There’s a huge debate to be had around passwords. It’s one of those topics that generates endless rolling of the eyes, no matter who you are.

The average person dislikes having to remember them all or keep thinking up new ones when a system nags them to change the one they’ve been using for months/years/decades (delete as appropriate, etc).

Passwords – we all love to hate them, but we can't hide from them!

Passwords – we all love to hate them, but we can’t hide from them!

Systems administrators get a different type of pain from passwords, usually around discovering that people are still using their pet’s name or their child’s birthday, but more often than not having to repetitively fix the fact that they’ve managed to lose or forget the magic word and need their access resetting. Daily.

No doubt someone will come up with something better before very much longer (please!) but many have tried and we’re still not there.

Whatever your feelings on the subject, there’s still no getting away from the fact that passwords are part of life. The best thing to do is try to remove as much of the friction as possible while we have to live with them.

First and foremost a password should be strong and to be strong it should be as far as possible from being guessable by either a human or a millions-of-combinations-per-second number crunching computer. Defintely no less than 10/12 characters, but very preferably quite a few more. In fact, you’re probably better off with an obscure phrase.

It’s also worth noting, for Windows users (which is still most people), that passwords are more secure if they are 7, 14, 21 or 28 characters in length (happy to tell you why if you’d like to know…).

Of course once you’ve come up with this sturdy key to your most private information, it would be nice not to have to then come up with a whole new hard-to-memorise version for the next online service that comes along.

That’s where a good password manager comes into play. There are a number on the market and they will suit varying needs differently but, in essence, they are a way to lock away all of your login details behind just one secure password. That way you can make that one string of letters, numbers and other characters as unguessable as possible but only have the one instance of it to remember.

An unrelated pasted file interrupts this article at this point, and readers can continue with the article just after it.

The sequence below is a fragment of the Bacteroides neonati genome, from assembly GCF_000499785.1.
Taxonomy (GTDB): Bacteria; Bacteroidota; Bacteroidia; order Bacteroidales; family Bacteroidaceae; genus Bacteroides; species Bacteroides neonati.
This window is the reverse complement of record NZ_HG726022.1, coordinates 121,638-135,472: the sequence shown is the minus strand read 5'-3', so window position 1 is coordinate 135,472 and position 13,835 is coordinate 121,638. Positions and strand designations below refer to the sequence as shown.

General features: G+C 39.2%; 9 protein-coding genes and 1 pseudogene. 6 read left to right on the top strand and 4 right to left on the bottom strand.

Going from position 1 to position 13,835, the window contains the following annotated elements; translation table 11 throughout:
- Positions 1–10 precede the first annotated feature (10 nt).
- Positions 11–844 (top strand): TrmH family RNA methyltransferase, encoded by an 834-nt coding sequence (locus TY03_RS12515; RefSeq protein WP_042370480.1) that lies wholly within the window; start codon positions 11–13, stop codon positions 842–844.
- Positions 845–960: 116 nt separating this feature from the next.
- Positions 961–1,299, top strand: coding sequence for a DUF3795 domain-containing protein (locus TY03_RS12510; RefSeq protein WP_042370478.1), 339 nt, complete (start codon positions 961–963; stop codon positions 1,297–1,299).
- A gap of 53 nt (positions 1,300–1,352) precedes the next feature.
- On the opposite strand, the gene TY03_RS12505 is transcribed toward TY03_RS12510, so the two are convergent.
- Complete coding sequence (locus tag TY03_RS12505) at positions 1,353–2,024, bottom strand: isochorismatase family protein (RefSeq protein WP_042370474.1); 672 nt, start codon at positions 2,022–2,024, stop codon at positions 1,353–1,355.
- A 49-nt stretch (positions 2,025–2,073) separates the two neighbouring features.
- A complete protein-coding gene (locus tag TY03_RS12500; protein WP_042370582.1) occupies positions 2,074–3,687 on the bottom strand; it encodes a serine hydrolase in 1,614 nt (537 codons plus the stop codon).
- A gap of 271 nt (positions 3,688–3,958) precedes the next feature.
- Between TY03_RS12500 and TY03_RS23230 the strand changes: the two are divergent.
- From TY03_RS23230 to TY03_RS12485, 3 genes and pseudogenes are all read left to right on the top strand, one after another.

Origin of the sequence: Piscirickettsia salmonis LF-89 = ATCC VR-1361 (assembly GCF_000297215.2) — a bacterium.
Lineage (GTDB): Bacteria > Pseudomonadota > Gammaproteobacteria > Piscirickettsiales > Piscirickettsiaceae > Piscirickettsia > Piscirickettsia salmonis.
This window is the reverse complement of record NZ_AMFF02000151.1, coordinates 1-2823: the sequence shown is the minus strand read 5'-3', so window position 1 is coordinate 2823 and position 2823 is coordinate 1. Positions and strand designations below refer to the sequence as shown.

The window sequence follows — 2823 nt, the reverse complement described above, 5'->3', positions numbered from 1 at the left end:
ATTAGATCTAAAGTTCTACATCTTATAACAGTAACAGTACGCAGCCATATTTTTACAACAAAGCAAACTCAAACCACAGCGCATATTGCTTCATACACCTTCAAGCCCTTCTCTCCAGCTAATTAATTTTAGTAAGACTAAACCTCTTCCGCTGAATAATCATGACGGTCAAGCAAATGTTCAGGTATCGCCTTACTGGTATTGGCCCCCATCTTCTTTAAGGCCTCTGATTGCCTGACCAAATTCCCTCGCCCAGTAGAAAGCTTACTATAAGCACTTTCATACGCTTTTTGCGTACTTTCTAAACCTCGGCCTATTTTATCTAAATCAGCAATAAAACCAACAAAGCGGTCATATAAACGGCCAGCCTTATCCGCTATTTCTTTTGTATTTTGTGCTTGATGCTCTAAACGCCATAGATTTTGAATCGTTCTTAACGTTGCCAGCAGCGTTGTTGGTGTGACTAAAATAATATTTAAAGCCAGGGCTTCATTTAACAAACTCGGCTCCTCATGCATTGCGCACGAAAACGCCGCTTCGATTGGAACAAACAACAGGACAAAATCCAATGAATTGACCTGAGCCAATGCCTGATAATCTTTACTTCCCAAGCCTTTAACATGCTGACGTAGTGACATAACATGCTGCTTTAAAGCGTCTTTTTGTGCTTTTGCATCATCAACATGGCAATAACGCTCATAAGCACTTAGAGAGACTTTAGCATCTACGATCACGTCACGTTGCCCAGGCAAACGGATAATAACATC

A good password manager will then allow you to generate strong, random passwords for all of the online sign-ups you need to do without you needing to remember (or even know them). Password managers usually have a browser extension and mobile app that lets you recover your passwords as you need them, taking much of the friction out of the process. Just don’t forget that one master password..! In fact, we use a service that has a password and a passphrase.

Strong password, strong encryption

That’s a useful strategy for anyone, as long as you ensure the password manager you choose has a good reputation and has proper encyption and other security measures in place.

For a business though it can be a lifesaver to invest in such a setup. Too often, especially with smaller firms, one person is made responsible for a variety of tasks which each require their own login. No matter how consciencious that person in setting up secure passwords and keeping them safe, if they suddenly can’t or don’t turn up for work one day how much damage could that do to you?

It’s not as easy as calling the service provider and asking for a new login. Even if they are willing to play ball, you have to prove who you are and why you should be allowed in. That could take days or even weeks – and that’s just for a social media account! Can you survive that long without access to your online accounting software, for instance?

A password manager that’s ultimately overseen by key senior personel can make a big difference. A good solution will even allow the senior person to delegate the ability to use logins to other staff without giving away the power to change (or sometimes even see) the actual password.

That’s good for the centralised services that the business might rely on, but there’s still the need for most employees to have a username and password of their own, even if only for email – and that’s still a weak link that is open to human fallibility.

There are ways to limit the risks through policies and practises, such as enforcing routinepassword changes or requiring two-factor authentication (where a smartphone app gives you a unique number to confirm your identity or the system sends a code by text message to your phone). These are very worthwhile, though they can take some managing from a human point of view; staff have to be trained to use them and they can be resistant to anything that takes more time.

Ultimately, we’re stuck, for the time being at least, with passwords and the weaknesses they represent. The best defence is to have robust policies around their use and good strategies to manage any actual or suspected breach and to do so quickly.

If you have to make yourself unpopular by insisting the sticky notes with login credentials written down are taken off office monitors, that’s better than the security risk it represents. The office manager who jealously guards the fact they’re the only one with the Twitter login needs to be re-educated.

Passwords, currently at least, are the keys to the kingdom. You need to be sure that you have them under control. If you’re not sure how, that’s what Bespoke Computing is here for.